Draw the Line (Hardcover)

By Laurent Linn, Laurent Linn (Illustrator)

Margaret K. McElderry Books, 9781481452809, 528pp.

Publication Date: May 17, 2016

List Price: 17.99*
* Individual store prices may vary.

Description

After a hate crime occurs in his small Texas town, Adrian Piper must discover his own power, decide how to use it, and know where to draw the line in this stunning debut novel exquisitely illustrated by the author.

Adrian Piper is used to blending into the background. He may be a talented artist, a sci-fi geek, and gay, but at his Texas high school those traits would only bring him the worst kind of attention.

In fact, the only place he feels free to express himself is at his drawing table, crafting a secret world through his own Renaissance-art-inspired superhero, Graphite.

But in real life, when a shocking hate crime flips his world upside down, Adrian must decide what kind of person he wants to be. Maybe it’s time to not be so invisible after all—no matter how dangerous the risk.


About the Author

Laurent Linn’s love for puppets led him to become an Emmy Award–winning puppet designer and builder in Jim Henson’s Muppet Workshop, creating characters for various productions, including the Muppet Christmas Carol and Muppet Treasure Island films, eventually becoming creative director for the Sesame Street Muppets. Originally from Dallas, Texas, his love for art led him to New York City where he is currently an art director/designer for children’s and teen books. And his love for transformative stories (and superheroes) led him to write and illustrate Draw the Line, his first novel. Visit him at LaurentLinn.com and on Twitter/Instagram at @LaurentLinn.

Laurent Linn’s love for puppets led him to become an Emmy Award–winning puppet designer and builder in Jim Henson’s Muppet Workshop, creating characters for various productions, including the Muppet Christmas Carol and Muppet Treasure Island films, eventually becoming creative director for the Sesame Street Muppets. Originally from Dallas, Texas, his love for art led him to New York City where he is currently an art director/designer for children’s and teen books. And his love for transformative stories (and superheroes) led him to write and illustrate Draw the Line, his first novel. Visit him at LaurentLinn.com and on Twitter/Instagram at @LaurentLinn.


Praise For Draw the Line

Draw the Line is a mind-blowing riot of a good time. A perfect book for fans of 21st century sci-fi and superheroes that needs to be a movie right now!”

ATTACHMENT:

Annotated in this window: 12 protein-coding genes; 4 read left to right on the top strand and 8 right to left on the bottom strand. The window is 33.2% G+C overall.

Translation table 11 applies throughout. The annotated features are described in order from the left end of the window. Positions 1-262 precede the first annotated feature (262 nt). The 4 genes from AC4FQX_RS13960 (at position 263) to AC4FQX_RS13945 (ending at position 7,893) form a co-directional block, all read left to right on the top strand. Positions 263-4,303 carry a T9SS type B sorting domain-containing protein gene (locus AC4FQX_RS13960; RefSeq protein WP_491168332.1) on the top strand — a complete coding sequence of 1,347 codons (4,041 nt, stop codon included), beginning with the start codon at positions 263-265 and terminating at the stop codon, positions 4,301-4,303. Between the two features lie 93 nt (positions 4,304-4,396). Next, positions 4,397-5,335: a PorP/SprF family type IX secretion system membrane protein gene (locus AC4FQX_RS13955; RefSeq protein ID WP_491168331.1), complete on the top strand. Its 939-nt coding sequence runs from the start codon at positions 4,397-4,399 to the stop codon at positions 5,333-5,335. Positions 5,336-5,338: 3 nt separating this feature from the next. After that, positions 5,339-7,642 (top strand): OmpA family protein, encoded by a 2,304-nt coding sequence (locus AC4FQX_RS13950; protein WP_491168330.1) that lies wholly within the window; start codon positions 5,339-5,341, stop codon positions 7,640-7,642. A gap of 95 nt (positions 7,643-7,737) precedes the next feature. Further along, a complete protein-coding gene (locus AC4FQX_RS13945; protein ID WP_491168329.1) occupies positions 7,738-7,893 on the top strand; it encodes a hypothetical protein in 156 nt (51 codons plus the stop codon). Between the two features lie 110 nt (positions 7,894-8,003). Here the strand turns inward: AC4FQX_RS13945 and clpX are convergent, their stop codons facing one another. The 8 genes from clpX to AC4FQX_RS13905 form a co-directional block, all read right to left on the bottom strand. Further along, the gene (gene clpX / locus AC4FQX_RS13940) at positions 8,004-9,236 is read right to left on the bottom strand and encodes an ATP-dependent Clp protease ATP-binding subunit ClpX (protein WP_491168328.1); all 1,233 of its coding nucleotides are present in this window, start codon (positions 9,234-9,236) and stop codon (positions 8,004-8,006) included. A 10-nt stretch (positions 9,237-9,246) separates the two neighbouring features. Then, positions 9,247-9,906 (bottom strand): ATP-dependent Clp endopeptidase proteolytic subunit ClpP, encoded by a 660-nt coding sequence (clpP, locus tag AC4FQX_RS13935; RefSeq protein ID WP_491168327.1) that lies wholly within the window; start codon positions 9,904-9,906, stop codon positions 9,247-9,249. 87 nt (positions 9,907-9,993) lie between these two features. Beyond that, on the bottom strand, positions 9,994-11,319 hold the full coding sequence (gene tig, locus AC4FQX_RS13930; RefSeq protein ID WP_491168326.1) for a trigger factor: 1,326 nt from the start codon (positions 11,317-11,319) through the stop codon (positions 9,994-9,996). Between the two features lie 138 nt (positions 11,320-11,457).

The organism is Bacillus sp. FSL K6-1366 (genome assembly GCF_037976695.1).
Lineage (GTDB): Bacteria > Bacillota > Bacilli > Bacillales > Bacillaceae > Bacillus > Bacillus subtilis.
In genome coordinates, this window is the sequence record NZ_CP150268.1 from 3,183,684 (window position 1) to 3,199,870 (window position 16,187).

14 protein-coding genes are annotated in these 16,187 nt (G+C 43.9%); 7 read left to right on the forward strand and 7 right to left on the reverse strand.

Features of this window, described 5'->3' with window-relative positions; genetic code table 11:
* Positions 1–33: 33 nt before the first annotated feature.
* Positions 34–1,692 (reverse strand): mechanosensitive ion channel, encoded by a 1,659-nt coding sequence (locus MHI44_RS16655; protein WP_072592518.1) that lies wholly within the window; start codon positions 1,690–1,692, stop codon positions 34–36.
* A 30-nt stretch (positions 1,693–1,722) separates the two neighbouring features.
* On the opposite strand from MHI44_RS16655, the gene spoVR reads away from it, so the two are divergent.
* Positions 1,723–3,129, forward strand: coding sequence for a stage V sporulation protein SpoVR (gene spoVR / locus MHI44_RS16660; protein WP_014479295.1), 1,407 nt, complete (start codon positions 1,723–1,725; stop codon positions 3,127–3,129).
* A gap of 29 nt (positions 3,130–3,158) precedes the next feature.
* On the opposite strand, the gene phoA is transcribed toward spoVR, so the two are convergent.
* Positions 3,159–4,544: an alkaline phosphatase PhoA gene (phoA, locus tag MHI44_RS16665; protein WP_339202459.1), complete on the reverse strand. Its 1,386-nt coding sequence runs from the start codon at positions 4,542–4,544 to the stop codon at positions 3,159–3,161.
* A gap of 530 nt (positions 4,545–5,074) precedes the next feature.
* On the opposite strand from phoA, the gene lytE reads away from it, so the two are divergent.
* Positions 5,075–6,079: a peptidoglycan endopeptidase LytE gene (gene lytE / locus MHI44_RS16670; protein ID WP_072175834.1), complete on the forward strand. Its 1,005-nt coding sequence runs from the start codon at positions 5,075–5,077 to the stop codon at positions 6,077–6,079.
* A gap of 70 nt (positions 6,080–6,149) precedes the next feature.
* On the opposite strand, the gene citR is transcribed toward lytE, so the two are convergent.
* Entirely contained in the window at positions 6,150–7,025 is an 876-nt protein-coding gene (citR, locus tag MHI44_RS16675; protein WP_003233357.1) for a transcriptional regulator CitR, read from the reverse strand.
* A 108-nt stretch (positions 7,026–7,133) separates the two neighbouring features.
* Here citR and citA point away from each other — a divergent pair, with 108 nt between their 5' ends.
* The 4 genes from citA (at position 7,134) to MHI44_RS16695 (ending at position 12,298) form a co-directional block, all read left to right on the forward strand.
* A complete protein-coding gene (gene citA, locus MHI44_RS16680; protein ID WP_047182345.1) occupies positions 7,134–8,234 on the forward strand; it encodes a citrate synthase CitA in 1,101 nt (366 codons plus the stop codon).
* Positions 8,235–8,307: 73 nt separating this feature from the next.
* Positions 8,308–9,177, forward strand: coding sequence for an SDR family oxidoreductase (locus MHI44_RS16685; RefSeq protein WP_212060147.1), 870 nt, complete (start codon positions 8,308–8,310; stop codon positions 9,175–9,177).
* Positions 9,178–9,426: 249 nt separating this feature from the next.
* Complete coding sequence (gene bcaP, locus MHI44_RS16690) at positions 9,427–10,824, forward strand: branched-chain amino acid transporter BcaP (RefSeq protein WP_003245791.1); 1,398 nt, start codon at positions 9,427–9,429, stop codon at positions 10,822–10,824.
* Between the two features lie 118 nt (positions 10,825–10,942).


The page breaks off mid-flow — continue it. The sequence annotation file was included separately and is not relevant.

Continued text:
— Jonathan Maberry, Multiple Bram Stoker Award Winner and New York Times bestselling author of Rot & Ruin

* “A powerful debut . . . A diverse cast and an emotionally rich plot make this a gripping journey of self-discovery, romance, art making, and justice.”

* “A diverse landscape . . . is robust rather than a flat reaction to pleads for diversity. A definite draw for comic-book fans, it will resonate with anyone struggling with a concealed or revealed identity. . . . Bravo.”

* “While it’s ingeniously plotted, its best aspect is its characterization, especially its multidimensional treatment of Adrian and his friends; they come alive and drive the narrative to its satisfying conclusion.”

“Enlivened with expressive art, this debut novel beautifully captures the voice of a teen.”

“Laurent Linn had me at ‘gay superhero’—and kept me glued to the page with his thoughtful storytelling and genre-defying art. It’s not a graphic novel. It’s not a novel-novel. It’s Draw the Line, and it’s unmissable.”
— Tim Federle, author of The Great American Whatever

“This groundbreaking book will make the world a better place for all readers. It is a magnificent work of art!”
— Laurie Halse Anderson, New York Times bestselling author of Chains, Speak, and Wintergirls

* “Laurent Linn's debut YA novel combines graphic novel and prose formats for a funny, sexy and moving experience.”

"This novel is at times both laugh-out-loud funny and very touching. LGBT readers will find affirmation and support here. Other readers will find a good story, relatable characters, and insight into the trials and tribulations of LGBT students."